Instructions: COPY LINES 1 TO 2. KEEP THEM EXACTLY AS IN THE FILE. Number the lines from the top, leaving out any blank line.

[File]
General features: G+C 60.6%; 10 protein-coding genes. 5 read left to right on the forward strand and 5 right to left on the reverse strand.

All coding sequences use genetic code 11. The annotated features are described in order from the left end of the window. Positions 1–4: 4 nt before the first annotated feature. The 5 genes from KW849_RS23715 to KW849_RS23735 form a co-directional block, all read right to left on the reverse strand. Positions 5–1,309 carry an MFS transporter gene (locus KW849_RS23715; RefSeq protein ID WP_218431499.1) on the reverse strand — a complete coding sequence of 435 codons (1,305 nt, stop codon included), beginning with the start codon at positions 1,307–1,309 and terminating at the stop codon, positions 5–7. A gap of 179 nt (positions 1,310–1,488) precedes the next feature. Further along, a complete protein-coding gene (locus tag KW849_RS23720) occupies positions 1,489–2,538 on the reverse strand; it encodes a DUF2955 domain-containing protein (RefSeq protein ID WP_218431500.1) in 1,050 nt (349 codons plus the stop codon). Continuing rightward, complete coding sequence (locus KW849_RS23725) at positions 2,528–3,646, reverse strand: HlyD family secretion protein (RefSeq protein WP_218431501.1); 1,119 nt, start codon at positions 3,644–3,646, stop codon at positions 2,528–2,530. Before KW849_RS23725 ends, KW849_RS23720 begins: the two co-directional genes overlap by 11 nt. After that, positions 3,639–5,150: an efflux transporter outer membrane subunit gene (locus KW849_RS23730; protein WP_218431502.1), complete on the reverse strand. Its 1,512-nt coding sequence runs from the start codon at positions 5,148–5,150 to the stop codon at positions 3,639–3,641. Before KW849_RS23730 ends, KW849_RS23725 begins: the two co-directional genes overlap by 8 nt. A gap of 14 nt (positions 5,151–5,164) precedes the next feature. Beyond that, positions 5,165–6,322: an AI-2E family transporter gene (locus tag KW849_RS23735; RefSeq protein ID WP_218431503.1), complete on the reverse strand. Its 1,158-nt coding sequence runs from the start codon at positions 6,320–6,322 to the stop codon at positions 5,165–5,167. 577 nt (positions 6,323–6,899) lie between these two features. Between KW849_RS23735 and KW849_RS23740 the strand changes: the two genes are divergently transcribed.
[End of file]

General features: G+C 60.6%; 10 protein-coding genes. 5 read left to right on the forward strand and 5 right to left on the reverse strand.

All coding sequences use genetic code 11. The annotated features are described in order from the left end of the window. Positions 1–4: 4 nt before the first annotated feature. The 5 genes from KW849_RS23715 to KW849_RS23735 form a co-directional block, all read right to left on the reverse strand. Positions 5–1,309 carry an MFS transporter gene (locus KW849_RS23715; RefSeq protein ID WP_218431499.1) on the reverse strand — a complete coding sequence of 435 codons (1,305 nt, stop codon included), beginning with the start codon at positions 1,307–1,309 and terminating at the stop codon, positions 5–7. A gap of 179 nt (positions 1,310–1,488) precedes the next feature. Further along, a complete protein-coding gene (locus tag KW849_RS23720) occupies positions 1,489–2,538 on the reverse strand; it encodes a DUF2955 domain-containing protein (RefSeq protein ID WP_218431500.1) in 1,050 nt (349 codons plus the stop codon). Continuing rightward, complete coding sequence (locus KW849_RS23725) at positions 2,528–3,646, reverse strand: HlyD family secretion protein (RefSeq protein WP_218431501.1); 1,119 nt, start codon at positions 3,644–3,646, stop codon at positions 2,528–2,530. Before KW849_RS23725 ends, KW849_RS23720 begins: the two co-directional genes overlap by 11 nt. After that, positions 3,639–5,150: an efflux transporter outer membrane subunit gene (locus KW849_RS23730; protein WP_218431502.1), complete on the reverse strand. Its 1,512-nt coding sequence runs from the start codon at positions 5,148–5,150 to the stop codon at positions 3,639–3,641. Before KW849_RS23730 ends, KW849_RS23725 begins: the two co-directional genes overlap by 8 nt. A gap of 14 nt (positions 5,151–5,164) precedes the next feature. Beyond that, positions 5,165–6,322: an AI-2E family transporter gene (locus tag KW849_RS23735; RefSeq protein ID WP_218431503.1), complete on the reverse strand. Its 1,158-nt coding sequence runs from the start codon at positions 6,320–6,322 to the stop codon at positions 5,165–5,167. 577 nt (positions 6,323–6,899) lie between these two features. Between KW849_RS23735 and KW849_RS23740 the strand changes: the two genes are divergently transcribed.